A new clinical study showed that cannabidiol, a common compound found in cannabis, could help reduce seizures in epilepsy patients by more than 40 percent. The 14 weeks treatment proved very beneficial both in adults and children suffering from severe epilepsy known as LGS.

Epilepsy is one of the most common chronic neurological disorders, affecting around 50 million people worldwide according to a report by the World Heath Organization (WHO). It causes patients to undergo extremely unpleasant and dangerous recurring episodes of involuntary movement known as seizures.

A particularly severe type of epilepsy with multiple different type of seizures is known as the Lennox-Gastaut syndrome (LGS), which frequently affects children. Two of the most common types of seizures in LGS are tonic (stiffening) and atonic (drop) seizures, the latter leading to a sudden loss of muscle tone, causing the patient´s body to give out and collapse in place. Additional cognitive impairment is characteristic and makes management of the disorder even tougher. Although effective medication for symptomatic treatment of epilepsy is available, it is often ineffective against LGS and alternatives are being increasingly sought after.

Last week, researchers from the American Academy of Neurology (AAN) released results of a study where they explored the positive effects of cannabidiol, a “non-high inducing” compound of cannabis, in LGS patients. The cannabinoid accounted for a significant drop in occurrence of atonic seizures in patients taking the medication.

“Our study found that cannabidiol shows great promise in that it may reduce seizures that are otherwise difficult to control,” said study author Anup Patel, MD, of Nationwide Children’s Hospital.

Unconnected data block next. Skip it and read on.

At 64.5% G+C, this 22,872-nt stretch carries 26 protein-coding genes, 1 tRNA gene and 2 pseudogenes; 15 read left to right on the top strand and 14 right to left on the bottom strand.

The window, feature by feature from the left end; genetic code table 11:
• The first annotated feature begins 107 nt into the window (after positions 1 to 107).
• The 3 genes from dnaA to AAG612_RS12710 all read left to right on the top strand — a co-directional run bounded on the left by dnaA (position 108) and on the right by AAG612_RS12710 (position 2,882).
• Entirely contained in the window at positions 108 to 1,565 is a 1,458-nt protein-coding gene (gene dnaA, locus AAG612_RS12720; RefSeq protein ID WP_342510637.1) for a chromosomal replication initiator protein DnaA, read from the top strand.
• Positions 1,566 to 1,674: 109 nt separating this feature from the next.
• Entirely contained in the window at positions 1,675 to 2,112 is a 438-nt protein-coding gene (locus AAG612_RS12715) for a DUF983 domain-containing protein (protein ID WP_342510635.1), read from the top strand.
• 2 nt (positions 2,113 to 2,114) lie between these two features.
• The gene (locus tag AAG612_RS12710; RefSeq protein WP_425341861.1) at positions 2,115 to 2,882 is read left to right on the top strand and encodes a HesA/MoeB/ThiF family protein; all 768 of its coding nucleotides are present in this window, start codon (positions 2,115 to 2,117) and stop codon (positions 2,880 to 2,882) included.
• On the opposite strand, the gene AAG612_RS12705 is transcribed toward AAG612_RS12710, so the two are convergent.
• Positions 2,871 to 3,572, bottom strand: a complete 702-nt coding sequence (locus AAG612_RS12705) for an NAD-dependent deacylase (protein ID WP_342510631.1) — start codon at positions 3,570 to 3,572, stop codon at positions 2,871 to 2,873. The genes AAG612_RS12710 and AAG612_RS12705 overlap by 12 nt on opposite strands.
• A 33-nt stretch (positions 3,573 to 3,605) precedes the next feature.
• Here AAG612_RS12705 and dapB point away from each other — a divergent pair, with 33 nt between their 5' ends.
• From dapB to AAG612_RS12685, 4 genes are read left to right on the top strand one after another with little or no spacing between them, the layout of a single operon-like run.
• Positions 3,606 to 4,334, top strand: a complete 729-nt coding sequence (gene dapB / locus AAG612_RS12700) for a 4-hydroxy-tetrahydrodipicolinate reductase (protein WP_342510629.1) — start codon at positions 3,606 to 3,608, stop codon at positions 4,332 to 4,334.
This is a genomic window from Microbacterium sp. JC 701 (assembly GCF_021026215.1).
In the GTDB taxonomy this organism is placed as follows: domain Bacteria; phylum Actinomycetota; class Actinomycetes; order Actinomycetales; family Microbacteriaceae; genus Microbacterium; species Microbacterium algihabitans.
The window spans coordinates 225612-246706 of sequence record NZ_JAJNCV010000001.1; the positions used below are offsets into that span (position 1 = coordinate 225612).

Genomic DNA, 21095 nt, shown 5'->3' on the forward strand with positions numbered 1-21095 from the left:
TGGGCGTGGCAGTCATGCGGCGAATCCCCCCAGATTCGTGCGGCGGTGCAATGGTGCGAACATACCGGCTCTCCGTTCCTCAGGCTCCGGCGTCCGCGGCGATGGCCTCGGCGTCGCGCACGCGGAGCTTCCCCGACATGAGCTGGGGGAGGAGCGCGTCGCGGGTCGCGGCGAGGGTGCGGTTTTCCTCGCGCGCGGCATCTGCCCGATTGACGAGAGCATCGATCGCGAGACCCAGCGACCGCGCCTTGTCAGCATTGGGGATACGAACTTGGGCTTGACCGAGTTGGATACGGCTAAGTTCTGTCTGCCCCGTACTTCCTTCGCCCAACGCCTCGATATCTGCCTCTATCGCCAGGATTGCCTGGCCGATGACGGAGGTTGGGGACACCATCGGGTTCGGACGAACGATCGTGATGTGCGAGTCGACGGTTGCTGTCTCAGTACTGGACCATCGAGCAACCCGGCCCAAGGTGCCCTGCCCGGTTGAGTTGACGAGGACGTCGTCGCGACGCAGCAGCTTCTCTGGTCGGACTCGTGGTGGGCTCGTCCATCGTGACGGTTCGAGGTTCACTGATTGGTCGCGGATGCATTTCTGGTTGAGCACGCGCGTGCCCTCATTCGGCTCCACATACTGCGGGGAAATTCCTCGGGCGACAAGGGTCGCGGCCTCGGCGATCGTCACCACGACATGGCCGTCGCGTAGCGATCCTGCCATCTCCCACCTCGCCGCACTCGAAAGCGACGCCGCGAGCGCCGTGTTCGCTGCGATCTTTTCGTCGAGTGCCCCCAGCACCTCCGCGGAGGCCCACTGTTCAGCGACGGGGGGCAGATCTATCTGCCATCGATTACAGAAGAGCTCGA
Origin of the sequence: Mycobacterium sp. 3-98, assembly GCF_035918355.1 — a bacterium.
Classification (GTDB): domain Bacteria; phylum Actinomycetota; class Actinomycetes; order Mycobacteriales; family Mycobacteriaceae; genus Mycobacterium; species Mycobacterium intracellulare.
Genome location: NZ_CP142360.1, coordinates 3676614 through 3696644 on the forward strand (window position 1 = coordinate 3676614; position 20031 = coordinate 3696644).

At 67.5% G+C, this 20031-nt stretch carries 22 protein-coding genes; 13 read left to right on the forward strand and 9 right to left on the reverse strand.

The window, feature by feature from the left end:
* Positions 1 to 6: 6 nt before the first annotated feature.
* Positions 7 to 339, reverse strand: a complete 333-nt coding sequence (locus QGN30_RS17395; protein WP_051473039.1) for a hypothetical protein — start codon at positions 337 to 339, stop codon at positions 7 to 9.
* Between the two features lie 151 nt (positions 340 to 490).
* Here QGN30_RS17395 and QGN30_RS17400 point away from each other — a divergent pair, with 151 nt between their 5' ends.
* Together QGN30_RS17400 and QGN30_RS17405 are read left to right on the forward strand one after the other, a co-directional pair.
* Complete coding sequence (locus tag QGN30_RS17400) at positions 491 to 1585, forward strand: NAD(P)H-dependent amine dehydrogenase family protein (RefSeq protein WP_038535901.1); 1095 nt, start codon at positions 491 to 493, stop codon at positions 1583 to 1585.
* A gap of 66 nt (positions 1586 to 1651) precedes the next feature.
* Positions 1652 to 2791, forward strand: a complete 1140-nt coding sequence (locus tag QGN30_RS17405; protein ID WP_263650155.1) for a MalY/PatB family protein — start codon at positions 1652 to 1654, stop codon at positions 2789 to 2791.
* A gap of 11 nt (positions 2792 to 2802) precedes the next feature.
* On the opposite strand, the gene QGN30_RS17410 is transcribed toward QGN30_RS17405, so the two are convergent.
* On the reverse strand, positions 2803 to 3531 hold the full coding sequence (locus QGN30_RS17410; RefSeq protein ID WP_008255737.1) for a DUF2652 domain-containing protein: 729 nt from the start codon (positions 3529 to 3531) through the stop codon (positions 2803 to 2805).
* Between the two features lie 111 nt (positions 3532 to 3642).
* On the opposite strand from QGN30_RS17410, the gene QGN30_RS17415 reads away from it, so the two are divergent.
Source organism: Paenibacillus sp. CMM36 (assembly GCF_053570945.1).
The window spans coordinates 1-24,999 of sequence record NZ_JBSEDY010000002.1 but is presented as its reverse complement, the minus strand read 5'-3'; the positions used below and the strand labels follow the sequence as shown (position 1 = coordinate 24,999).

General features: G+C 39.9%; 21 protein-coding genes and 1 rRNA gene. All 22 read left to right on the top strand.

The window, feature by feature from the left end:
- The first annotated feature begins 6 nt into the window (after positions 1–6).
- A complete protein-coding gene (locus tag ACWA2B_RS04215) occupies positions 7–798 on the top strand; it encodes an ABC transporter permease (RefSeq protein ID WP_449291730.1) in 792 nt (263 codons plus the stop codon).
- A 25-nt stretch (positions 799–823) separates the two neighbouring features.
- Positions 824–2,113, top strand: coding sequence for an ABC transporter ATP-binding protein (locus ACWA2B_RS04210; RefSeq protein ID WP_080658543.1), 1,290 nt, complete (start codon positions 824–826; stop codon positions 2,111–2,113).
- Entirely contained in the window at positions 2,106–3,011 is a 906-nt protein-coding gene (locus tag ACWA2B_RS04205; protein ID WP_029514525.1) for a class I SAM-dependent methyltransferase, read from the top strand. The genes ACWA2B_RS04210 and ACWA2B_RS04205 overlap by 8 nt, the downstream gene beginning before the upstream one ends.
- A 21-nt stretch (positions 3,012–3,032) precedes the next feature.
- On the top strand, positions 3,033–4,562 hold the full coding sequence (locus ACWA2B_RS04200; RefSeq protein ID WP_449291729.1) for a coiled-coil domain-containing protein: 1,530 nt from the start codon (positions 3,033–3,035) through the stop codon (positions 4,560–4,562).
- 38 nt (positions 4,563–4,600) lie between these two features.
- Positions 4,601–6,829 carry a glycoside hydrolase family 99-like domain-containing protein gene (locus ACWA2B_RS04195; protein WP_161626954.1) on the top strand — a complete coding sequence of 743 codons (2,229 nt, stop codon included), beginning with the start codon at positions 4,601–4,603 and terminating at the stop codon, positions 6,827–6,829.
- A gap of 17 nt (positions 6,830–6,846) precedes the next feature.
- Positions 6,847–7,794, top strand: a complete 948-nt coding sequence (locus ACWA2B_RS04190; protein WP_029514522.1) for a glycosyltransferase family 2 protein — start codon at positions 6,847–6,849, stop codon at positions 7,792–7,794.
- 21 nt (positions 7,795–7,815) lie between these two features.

The study involved 225 patients aged 16 years on average, which were split into three groups: two received high (20 mg/kg) and low (10 mg/kg) doses of cannabidiol and the third receiving only placebo, for a total of 14 weeks. The two experimental groups exhibited a strong 42 percent and 37 percent decrease in atonic seizures respectively, while the placebo group only showed a minor 17 percent reduction. The effects were accompanied with moderate side effects including decreased appetite and drowsiness.

“Our results suggest that cannabidiol may be effective for those with Lennox-Gastaut syndrome in treating drop seizures,” said Patel. “This is important because this kind of epilepsy is incredibly difficult to treat. While there were more side effects for those taking cannabidiol, they were mostly well-tolerated. I believe that it may become an important new treatment option for these patients.”

The research team indicated that they plan to submit a New Drug Application to the Food and Drug Administration (FDA) later this year. The study was supported by GW Pharmaceuticals, a developer of cannabidiol.

Learn more about cannabidiol in the video below:

By Luka Zupančič, MSc, University of Applied Sciences Technikum Vienna.